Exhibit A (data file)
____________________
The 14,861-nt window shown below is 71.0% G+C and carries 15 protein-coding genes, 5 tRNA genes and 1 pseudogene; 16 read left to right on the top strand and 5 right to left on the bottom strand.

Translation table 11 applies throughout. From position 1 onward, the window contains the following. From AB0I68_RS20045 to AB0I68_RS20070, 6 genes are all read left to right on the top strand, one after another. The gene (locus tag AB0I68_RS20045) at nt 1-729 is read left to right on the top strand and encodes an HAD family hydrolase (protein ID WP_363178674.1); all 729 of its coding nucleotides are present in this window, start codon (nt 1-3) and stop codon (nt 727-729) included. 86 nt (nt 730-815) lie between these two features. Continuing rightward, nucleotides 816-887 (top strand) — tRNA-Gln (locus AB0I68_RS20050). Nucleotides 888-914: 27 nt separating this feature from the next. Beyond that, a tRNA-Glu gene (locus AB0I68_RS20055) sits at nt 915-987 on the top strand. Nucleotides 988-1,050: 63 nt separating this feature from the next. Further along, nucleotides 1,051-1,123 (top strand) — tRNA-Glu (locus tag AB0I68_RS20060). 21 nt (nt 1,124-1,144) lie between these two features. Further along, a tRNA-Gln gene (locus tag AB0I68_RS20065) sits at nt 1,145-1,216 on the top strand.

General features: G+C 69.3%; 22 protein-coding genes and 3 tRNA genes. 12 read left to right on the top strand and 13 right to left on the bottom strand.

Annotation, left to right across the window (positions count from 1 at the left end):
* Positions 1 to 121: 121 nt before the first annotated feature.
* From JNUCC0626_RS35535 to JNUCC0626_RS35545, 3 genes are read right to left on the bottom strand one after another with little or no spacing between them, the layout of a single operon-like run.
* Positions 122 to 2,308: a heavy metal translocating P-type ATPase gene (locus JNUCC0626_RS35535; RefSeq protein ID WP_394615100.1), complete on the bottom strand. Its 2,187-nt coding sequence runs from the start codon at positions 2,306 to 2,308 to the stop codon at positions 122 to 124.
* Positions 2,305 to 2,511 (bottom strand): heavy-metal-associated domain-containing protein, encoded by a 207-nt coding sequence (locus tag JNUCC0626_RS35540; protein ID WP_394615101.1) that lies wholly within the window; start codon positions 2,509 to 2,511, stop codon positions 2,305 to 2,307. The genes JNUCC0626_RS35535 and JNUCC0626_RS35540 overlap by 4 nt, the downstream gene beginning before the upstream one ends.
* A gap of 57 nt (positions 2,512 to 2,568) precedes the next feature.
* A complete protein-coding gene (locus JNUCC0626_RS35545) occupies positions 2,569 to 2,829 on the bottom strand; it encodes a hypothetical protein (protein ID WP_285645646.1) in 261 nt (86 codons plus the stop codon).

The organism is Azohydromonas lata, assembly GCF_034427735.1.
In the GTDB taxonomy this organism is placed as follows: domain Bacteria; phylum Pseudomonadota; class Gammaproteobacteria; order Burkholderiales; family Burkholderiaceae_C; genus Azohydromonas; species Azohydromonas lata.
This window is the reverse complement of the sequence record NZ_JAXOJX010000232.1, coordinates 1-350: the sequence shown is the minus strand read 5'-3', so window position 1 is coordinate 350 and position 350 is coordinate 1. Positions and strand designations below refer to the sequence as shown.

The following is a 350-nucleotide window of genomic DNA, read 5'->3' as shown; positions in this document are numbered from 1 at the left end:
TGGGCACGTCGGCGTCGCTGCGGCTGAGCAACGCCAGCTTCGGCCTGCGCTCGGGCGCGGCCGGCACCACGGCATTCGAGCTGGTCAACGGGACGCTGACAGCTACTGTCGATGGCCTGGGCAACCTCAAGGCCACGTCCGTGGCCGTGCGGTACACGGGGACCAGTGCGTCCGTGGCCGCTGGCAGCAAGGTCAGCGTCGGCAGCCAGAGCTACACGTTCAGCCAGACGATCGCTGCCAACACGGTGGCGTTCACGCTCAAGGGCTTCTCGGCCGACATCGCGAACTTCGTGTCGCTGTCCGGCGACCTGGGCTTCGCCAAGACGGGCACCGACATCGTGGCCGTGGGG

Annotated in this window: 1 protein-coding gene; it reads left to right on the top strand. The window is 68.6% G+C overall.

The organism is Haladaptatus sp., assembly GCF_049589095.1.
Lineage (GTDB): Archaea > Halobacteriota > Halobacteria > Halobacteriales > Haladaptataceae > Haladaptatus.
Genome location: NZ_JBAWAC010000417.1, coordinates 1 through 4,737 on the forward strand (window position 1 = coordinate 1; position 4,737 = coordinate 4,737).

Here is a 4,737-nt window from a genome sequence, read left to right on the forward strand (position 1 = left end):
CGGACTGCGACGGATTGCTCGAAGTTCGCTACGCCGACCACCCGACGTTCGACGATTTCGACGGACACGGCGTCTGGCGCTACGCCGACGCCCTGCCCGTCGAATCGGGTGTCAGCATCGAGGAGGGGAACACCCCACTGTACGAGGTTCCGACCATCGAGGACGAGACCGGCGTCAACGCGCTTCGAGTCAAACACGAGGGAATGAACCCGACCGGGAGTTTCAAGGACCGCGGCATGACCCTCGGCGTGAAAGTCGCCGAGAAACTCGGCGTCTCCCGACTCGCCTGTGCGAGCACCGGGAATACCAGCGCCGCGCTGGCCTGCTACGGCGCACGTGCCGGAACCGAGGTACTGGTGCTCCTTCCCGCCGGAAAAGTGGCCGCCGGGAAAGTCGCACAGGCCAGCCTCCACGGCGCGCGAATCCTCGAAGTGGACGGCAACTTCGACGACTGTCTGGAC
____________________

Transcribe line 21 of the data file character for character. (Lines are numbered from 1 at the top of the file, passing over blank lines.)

CGGACTGCGACGGATTGCTCGAAGTTCGCTACGCCGACCACCCGACGTTCGACGATTTCGACGGACACGGCGTCTGGCGCTACGCCGACGCCCTGCCCGTCGAATCGGGTGTCAGCATCGAGGAGGGGAACACCCCACTGTACGAGGTTCCGACCATCGAGGACGAGACCGGCGTCAACGCGCTTCGAGTCAAACACGAGGGAATGAACCCGACCGGGAGTTTCAAGGACCGCGGCATGACCCTCGGCGTGAAAGTCGCCGAGAAACTCGGCGTCTCCCGACTCGCCTGTGCGAGCACCGGGAATACCAGCGCCGCGCTGGCCTGCTACGGCGCACGTGCCGGAACCGAGGTACTGGTGCTCCTTCCCGCCGGAAAAGTGGCCGCCGGGAAAGTCGCACAGGCCAGCCTCCACGGCGCGCGAATCCTCGAAGTGGACGGCAACTTCGACGACTGTCTGGAC